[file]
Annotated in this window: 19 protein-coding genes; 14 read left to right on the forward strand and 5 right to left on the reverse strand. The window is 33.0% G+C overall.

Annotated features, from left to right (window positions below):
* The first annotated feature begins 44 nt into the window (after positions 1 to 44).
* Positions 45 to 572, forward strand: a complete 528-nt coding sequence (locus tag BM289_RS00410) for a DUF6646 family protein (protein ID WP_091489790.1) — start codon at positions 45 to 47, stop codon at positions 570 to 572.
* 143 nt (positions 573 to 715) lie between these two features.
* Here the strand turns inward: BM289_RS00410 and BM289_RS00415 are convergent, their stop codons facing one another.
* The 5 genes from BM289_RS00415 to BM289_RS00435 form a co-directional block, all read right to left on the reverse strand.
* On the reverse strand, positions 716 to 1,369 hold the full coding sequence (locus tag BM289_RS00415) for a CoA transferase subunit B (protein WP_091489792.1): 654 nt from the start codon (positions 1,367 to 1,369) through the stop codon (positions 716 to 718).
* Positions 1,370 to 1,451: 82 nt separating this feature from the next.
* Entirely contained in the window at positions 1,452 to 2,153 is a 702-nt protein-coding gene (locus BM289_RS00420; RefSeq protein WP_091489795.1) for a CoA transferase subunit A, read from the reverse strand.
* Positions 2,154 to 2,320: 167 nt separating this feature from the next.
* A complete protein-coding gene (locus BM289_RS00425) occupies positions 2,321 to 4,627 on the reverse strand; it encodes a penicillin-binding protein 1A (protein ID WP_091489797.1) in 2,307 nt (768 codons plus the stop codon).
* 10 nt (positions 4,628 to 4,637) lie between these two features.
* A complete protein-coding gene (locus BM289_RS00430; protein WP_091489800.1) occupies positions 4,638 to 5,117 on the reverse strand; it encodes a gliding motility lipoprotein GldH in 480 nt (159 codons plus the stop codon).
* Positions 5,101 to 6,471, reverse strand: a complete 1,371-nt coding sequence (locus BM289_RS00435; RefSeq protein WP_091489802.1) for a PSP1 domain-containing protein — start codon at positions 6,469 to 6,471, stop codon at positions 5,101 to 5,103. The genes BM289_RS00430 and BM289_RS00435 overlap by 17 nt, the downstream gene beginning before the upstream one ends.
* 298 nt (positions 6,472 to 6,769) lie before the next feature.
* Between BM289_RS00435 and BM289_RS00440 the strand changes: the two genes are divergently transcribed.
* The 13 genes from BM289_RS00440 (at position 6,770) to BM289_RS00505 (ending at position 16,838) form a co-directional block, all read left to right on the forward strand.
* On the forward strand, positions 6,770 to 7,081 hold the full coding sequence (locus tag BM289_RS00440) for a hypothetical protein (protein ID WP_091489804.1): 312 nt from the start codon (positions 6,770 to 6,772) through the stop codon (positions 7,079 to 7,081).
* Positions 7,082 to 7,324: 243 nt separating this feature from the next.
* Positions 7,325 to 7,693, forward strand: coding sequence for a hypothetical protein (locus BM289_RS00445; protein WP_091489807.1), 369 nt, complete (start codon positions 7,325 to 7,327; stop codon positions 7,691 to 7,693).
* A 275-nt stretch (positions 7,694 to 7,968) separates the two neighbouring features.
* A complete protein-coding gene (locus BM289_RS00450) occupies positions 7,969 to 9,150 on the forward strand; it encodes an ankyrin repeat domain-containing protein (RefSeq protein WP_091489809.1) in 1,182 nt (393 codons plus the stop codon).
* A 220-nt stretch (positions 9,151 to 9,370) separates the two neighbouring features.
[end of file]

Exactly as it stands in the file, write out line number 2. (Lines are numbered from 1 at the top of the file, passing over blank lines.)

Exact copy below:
Annotated features, from left to right (window positions below):